cervesaebraciator writes: "[...] Systems & Materials Research Corporation, just got a six month, $125,000 grant from NASA to create a prototype of his universal food synthesizer. But Contractor, a mechanical engineer with a background in 3D printing, envisions a much more mundane—and ultimately more important—use for the technology. He sees a day when every kitchen has a 3D printer, and the earth’s 12 billion people feed themselves customized, nutritionally-appropriate meals synthesized one layer at a time, from cartridges of powder and oils they buy at the corner grocery store. Contractor’s vision would mean the end of food waste, because the powder his system will use is shelf-stable for up to 30 years, so that each cartridge, whether it contains sugars, complex carbohydrates, protein or some other basic building block, would be fully exhausted before being returned to the store." No word yet on whether anyone other than the guy trying to sell the technology thinks it'll make palatable food.

Submission + - Hate, Mapped (vice.com)

Daniel_Stuckey writes: In a lot of ways, the Geography of Hate affirms what we already know: Americans are fucking racist. Homophobic and ableist, too.

But while that may not come as any great surprise, the map reveals a startling bigotry coursing beneath our preconceived notions of just where in the US hate is harbored most. Americans, it turns out, fall racist and homophobic and ableist, and are apparently vocal enough about it to spout off bigotry on social media, in no real discernible pattern, though it's often where we least expect bigotry that we find it rearing its ugly head.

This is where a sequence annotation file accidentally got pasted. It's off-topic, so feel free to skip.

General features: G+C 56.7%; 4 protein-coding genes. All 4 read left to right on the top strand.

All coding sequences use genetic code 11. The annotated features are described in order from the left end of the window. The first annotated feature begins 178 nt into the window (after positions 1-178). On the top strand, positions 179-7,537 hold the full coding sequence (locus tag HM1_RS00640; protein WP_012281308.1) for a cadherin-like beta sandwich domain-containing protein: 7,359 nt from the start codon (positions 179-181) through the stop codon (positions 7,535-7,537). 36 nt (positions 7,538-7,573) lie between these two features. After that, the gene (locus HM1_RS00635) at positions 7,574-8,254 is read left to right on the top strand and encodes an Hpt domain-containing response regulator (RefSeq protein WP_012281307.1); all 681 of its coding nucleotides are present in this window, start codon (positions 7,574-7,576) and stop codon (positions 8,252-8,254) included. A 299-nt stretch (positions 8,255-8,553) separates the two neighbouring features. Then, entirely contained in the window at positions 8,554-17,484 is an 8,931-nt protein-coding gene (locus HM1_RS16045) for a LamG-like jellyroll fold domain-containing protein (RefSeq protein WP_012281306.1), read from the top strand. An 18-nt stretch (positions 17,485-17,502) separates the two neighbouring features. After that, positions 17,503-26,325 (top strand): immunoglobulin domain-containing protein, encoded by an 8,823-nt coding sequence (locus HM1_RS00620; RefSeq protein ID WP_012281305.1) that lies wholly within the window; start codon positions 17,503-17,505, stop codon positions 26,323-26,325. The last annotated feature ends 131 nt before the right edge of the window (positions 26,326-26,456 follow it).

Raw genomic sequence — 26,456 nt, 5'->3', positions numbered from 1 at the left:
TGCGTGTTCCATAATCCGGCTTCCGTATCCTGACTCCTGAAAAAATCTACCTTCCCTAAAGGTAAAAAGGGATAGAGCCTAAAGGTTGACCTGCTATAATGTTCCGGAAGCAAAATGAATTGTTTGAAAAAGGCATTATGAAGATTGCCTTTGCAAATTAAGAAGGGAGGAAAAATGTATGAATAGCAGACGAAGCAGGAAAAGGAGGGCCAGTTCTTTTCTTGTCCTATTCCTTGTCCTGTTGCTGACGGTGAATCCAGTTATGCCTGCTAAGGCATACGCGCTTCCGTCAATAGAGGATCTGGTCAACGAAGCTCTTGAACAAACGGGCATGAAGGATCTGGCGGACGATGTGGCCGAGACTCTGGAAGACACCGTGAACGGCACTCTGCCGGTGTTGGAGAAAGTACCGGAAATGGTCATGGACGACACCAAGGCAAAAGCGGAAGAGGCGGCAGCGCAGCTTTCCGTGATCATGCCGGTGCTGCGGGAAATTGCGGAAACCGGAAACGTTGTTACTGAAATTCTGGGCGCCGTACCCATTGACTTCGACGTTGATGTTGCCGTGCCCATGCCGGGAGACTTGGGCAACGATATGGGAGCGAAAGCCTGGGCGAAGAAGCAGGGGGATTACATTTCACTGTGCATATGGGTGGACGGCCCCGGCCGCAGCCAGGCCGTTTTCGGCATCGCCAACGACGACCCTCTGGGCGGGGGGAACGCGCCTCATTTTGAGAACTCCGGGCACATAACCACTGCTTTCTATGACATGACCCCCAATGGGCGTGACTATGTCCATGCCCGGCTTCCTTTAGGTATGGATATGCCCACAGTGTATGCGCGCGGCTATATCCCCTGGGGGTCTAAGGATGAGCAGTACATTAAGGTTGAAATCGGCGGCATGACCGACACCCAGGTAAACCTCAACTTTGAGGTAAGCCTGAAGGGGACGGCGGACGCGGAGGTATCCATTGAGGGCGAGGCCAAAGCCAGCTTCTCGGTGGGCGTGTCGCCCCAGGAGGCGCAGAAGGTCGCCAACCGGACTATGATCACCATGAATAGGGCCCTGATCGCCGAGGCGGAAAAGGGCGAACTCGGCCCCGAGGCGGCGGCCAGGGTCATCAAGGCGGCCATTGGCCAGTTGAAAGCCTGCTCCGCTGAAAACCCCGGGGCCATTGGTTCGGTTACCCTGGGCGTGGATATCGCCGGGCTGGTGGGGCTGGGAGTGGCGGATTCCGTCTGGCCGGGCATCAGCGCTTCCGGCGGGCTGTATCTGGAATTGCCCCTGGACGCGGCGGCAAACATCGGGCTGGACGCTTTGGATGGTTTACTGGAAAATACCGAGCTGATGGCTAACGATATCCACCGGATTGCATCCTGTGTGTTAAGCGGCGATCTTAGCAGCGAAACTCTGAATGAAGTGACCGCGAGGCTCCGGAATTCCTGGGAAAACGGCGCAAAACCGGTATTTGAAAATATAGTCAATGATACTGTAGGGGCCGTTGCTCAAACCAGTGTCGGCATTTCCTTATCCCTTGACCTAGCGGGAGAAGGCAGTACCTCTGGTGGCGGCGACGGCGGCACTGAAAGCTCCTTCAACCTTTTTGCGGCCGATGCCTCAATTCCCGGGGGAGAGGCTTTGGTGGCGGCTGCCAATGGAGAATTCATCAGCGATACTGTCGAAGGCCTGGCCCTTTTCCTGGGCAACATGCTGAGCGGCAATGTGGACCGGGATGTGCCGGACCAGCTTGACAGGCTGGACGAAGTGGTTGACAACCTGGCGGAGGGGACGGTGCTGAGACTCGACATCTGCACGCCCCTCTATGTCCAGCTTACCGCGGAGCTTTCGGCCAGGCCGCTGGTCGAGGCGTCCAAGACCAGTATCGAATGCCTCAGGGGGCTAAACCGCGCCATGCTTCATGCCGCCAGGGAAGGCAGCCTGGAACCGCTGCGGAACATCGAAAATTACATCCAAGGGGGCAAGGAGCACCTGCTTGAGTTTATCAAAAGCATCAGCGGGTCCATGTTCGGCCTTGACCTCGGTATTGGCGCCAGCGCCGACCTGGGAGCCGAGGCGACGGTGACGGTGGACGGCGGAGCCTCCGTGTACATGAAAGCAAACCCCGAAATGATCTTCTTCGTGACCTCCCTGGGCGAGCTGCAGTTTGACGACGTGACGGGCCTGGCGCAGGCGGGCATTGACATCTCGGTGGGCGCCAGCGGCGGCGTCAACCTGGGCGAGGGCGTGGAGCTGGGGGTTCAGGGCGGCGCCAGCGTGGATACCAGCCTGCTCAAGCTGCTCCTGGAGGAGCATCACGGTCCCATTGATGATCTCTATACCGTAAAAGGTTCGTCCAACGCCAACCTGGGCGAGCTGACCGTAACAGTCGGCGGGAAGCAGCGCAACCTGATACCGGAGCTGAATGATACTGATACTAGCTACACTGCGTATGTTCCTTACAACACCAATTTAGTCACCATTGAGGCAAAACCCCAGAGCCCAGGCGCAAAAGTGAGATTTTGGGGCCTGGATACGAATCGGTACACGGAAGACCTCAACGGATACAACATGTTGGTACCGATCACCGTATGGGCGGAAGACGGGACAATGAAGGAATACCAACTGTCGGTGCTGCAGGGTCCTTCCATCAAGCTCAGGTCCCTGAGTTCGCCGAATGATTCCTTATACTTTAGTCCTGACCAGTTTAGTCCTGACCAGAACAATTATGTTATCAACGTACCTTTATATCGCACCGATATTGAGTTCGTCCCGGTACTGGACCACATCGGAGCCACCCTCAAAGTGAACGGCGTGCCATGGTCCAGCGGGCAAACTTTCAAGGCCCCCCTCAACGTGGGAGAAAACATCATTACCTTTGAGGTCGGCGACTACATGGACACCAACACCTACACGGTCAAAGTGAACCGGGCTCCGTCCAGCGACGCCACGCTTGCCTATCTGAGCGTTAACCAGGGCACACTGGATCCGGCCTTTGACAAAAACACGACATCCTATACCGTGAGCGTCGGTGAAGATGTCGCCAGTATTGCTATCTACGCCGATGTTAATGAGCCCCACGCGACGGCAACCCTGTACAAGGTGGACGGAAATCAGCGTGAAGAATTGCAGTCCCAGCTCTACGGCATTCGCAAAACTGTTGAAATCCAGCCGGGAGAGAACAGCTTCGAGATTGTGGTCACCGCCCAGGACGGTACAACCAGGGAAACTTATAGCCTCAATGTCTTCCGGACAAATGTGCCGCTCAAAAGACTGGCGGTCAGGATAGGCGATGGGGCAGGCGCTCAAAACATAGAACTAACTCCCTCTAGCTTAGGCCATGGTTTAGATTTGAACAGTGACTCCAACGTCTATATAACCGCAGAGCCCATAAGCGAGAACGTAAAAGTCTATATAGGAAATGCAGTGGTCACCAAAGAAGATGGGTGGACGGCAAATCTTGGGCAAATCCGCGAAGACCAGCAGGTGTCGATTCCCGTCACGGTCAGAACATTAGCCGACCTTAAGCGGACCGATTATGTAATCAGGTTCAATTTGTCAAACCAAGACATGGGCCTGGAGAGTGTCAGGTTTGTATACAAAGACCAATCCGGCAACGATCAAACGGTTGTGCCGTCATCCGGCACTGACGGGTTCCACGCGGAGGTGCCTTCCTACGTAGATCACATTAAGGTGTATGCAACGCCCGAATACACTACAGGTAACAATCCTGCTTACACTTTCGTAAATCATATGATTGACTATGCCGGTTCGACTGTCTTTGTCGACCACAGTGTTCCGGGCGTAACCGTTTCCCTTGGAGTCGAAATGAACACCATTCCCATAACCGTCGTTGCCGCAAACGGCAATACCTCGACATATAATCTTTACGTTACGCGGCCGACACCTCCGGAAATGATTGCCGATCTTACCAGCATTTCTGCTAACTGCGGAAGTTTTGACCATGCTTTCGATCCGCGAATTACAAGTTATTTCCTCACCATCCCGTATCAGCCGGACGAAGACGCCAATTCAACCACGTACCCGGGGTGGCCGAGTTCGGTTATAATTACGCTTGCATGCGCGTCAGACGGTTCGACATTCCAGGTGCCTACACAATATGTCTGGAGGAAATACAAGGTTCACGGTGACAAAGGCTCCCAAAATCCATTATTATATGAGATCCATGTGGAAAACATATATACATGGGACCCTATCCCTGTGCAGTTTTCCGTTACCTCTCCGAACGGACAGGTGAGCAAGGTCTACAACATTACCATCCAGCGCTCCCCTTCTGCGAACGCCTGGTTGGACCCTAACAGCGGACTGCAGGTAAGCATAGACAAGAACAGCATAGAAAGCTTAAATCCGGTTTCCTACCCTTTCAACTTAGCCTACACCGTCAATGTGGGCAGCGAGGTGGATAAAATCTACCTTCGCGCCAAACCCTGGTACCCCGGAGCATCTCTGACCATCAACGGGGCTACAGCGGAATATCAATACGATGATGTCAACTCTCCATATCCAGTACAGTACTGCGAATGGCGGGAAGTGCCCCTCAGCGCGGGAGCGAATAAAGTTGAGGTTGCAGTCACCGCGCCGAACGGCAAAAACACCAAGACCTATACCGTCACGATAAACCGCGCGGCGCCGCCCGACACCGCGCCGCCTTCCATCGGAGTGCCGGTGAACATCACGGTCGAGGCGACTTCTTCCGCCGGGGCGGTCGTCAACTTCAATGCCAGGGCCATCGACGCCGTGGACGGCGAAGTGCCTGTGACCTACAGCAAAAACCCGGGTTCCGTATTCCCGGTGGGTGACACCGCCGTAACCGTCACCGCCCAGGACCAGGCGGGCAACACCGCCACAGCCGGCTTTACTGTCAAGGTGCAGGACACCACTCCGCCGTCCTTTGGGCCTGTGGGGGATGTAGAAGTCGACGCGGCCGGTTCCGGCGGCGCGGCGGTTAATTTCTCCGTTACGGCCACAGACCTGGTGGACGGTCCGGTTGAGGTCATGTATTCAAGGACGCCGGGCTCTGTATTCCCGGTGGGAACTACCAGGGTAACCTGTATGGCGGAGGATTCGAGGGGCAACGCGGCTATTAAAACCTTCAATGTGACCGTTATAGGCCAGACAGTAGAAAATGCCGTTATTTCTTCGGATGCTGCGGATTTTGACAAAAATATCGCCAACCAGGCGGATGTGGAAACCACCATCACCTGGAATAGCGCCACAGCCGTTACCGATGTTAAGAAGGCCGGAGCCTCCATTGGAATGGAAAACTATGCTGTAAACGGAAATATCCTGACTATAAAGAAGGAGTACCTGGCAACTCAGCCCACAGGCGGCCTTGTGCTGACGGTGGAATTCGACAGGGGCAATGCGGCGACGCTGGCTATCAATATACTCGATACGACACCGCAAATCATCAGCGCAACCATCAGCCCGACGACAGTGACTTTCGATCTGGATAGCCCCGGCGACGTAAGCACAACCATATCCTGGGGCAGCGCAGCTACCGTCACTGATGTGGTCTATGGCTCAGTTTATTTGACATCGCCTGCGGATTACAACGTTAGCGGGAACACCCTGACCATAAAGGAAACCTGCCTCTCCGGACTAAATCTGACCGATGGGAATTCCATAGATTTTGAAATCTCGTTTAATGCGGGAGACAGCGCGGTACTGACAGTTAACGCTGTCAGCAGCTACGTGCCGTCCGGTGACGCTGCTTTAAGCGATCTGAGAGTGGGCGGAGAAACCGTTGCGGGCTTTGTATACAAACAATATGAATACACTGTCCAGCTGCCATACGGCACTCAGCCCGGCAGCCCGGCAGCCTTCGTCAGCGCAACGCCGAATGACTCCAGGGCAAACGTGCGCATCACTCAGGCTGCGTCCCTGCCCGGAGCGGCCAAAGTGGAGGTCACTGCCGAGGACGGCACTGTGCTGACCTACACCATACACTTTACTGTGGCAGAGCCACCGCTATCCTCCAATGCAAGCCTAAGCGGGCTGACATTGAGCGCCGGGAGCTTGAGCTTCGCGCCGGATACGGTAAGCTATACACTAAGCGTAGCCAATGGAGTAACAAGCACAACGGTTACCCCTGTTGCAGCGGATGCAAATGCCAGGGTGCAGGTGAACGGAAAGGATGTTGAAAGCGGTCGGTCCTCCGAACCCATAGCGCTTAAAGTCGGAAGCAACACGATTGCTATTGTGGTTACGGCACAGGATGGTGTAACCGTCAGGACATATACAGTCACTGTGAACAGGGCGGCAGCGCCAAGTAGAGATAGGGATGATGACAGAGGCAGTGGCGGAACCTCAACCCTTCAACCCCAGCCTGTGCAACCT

The visualization comes way of Humboldt State University's Dr. Monica Stephens and the Floating Sheep--the same group that made a map of post-election Twitter hate speech. It comprises 150,000 geo-coded hate tweets flagged between June 2012 and April 2013 for including the word "chink," "gook," "nigger," "wetback," "spick," "cripple," "dyke," "fag," "homo," or "queer". At first blush it's awfully depressing, a real day ruiner, or worse. Click around and most slurs--not all, but most--see the intercontinental US pocked by deep reds, the research team's translation for "most hate." Jesus Christ. Is it 2013? It can't be 2013.

Comment Why? (Score 2) 1

Why do people assume that the hacker is only one hop away. If they were able to hack into the US network, couldn't they have also hacked into the Chinese network first?

if I was hacking a major military facility I would start by hacking into a crappy little network somewhere, from there a slightly larger network until eventually I am targeting my destination.

Or maybe it was the US hacking into the Chinese networks then hacking back into the US networks.

Submission + - UK campaigners call for ban on "Killer Robots" (yahoo.com)

Guru2Newbie writes: LONDON (Reuters) — Machines with the ability to attack targets without any human intervention must be banned before they are developed for use on the battlefield, campaigners against "killer robots" urged on Tuesday.